The bench press is one of the most effective and popular exercises used by weight lifters and powerlifters, as well as athletes in various sports.
This is because bench press develops immense power and is a compound exercise, meaning it develops strength and power in various muscle groups simultaneously, as well as building strength and endurance in connective and supportive muscles that are important for all forms of exercise.
The drawback of this popularity is that it can be hard to get access to the bench press due to how busy the equipment can get, or if you prefer to work out from home you may not have access to a full bench in order to do bench press effectively.
Luckily there is an alternative, dumbbell bench press. Dumbbell bench press has many advantages and disadvantages and is a great replacement or alternative to bench press for people who want to avoid busy equipment, work out from home, or want to build the chest evenly.
In this guide, we’re going to look at how to do a dumbbell bench press effectively to ensure you’re using the exercise properly and doing it safely.
We’re also going to look at the benefits and drawbacks of dumbbell bench press to convince anyone with any doubts about the exercise of its validity and usefulness.
What is Dumbbell Bench Press?
The dumbbell bench press is a variant of bench press, but instead of using a barbell to lift the weight, dumbbells are used instead.
This exercise can be done on a standard workout bench and often doesn’t use a rack or spotters due to the fact there is less danger of a lifter dropping the weight onto their chest, as the dumbbells can simply be dropped to the floor relatively safely in the event of a failed lift.
This exercise is a great alternative to standard bench press, and can also be adapted to incline or decline to target the same areas as the barbell deadlift in its decline and incline variants.
How To Do It
Dumbbell bench press is mechanically very similar to standard bench press, but there are some key differences to be aware of to ensure you’re getting the best performance and efficiency out of each lift.
The first thing to do is to pick up your dumbbells and sit down on the bench, resting the dumbbells on your thighs.
From here you can lie back in a controlled manner so that your back is flat on the bench and your feet are still flat on the floor.
Allow the weights to move back with your body and as you do so lift them up beside both your shoulders, with the dumbbells oriented perpendicular to your body or shoulders.
From here, you can adjust to a comfortable position to start the bench press set.
With the weights held out beside your chest a few inches, push the weights up until your arms are almost locked out, but don’t actually fully lock out the elbows.
Some people like to touch the dumbbells together at the peak of the lift, but this isn’t necessary and is mostly an affectation in technique.
From here you can begin to lower the weight back towards the starting position, lowering in a controlled manner to avoid injury.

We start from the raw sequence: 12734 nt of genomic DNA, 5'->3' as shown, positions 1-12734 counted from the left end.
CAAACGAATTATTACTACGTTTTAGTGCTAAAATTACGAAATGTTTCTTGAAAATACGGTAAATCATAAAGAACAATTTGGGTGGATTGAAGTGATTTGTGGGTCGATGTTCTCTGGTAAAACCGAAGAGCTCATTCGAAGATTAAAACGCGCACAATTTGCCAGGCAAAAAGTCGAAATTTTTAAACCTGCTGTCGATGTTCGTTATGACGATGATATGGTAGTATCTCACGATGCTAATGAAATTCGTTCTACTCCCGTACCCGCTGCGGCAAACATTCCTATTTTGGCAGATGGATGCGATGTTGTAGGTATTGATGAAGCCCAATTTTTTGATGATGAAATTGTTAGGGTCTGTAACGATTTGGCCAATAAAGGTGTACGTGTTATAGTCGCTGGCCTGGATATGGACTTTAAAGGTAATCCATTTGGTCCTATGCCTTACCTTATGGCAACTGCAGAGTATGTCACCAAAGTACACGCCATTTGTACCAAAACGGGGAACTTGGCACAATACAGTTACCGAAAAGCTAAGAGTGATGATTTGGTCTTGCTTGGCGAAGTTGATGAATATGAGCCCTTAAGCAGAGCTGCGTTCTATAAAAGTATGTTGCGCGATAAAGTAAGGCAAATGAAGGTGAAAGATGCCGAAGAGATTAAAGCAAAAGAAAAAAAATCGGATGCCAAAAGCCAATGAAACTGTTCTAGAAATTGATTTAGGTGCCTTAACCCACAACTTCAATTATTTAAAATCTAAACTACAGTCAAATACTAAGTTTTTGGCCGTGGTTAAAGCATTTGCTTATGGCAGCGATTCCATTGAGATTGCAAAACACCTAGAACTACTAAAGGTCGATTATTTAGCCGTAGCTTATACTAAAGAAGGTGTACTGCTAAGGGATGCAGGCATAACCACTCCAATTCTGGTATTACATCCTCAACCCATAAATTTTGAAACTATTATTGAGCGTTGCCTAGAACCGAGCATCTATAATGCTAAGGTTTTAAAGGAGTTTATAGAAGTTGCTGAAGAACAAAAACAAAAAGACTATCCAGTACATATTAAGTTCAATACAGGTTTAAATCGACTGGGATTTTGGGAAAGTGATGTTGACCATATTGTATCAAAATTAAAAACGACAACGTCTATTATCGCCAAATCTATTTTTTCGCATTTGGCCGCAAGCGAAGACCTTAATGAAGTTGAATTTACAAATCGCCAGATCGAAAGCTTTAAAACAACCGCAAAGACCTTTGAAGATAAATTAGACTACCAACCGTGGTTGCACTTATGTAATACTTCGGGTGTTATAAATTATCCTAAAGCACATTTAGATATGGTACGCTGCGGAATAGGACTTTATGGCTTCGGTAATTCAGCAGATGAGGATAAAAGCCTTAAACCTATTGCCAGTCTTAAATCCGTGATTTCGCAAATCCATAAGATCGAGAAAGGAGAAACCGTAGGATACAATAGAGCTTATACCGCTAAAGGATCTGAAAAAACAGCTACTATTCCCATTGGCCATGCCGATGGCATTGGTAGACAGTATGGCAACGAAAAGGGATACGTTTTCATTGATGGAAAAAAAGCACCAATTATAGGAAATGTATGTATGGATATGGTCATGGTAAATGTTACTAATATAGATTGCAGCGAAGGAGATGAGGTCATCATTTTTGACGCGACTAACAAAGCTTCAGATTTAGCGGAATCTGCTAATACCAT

Whether or not you decide to do alternating or simultaneous repetitions is a matter of preference, but most people do simultaneously as the weight in each hand creates a balance that allows you to lift the weight safely and stay on the bench more easily.
Complete 6 to 10 reps depending on your program and preferences.
You can then either drop the dumbbells safely to the floor after the set is completed or raise them in a controlled manner as you sit forward, placing them on the floor in front of you ready to be used again.
It’s important to ensure that with each repetition you are keeping the arms level and pushing at the same rate to stay balanced and use the same amount of force in each arm.
It’s also key to keep your back totally flat to the bench and your feet flat on the floor, as a movement in these areas will not only risk injury but reduce the efficiency and effectiveness of your lifts.
You can lift the bench and do this exercise in an inclined position to target the upper pectoral muscles more effectively or raise the seated area of the bench to do the exercise in a declined position to target the lower area of the pecs more effectively.
The Benefits of Dumbbell Bench Press
There are many benefits to using a dumbbell bench press.
- It allows you to develop each pec independently and progress them evenly, instead of one pec and arm dominating the other, which can and does lead to uneven progress for people who exclusively rely on the barbell bench press.
- This exercise doesn’t often require a spotter or special equipment such as weight racks above the bench, which makes it accessible and easy to do anywhere, even at home with very basic equipment.
- This exercise is adaptable and can do everything that the barbell bench press does in terms of incline, decline, and other variations.
The Drawbacks of Dumbbell Bench Press
While there are many benefits to using a dumbbell bench press, there are important drawbacks to consider also.
- Oftentimes, the dumbbell bench press doesn’t allow you to lift as much as the barbell bench press, meaning the total resistance you can use to progressively overload your muscles is less, which can lead to slightly lower improvements in strength and appearance.
- Dumbbell bench press can be harder to control and requires a more strict form, and not managing this can increase the risk of injury due to the fact your arms aren’t supporting each other and creating a frame.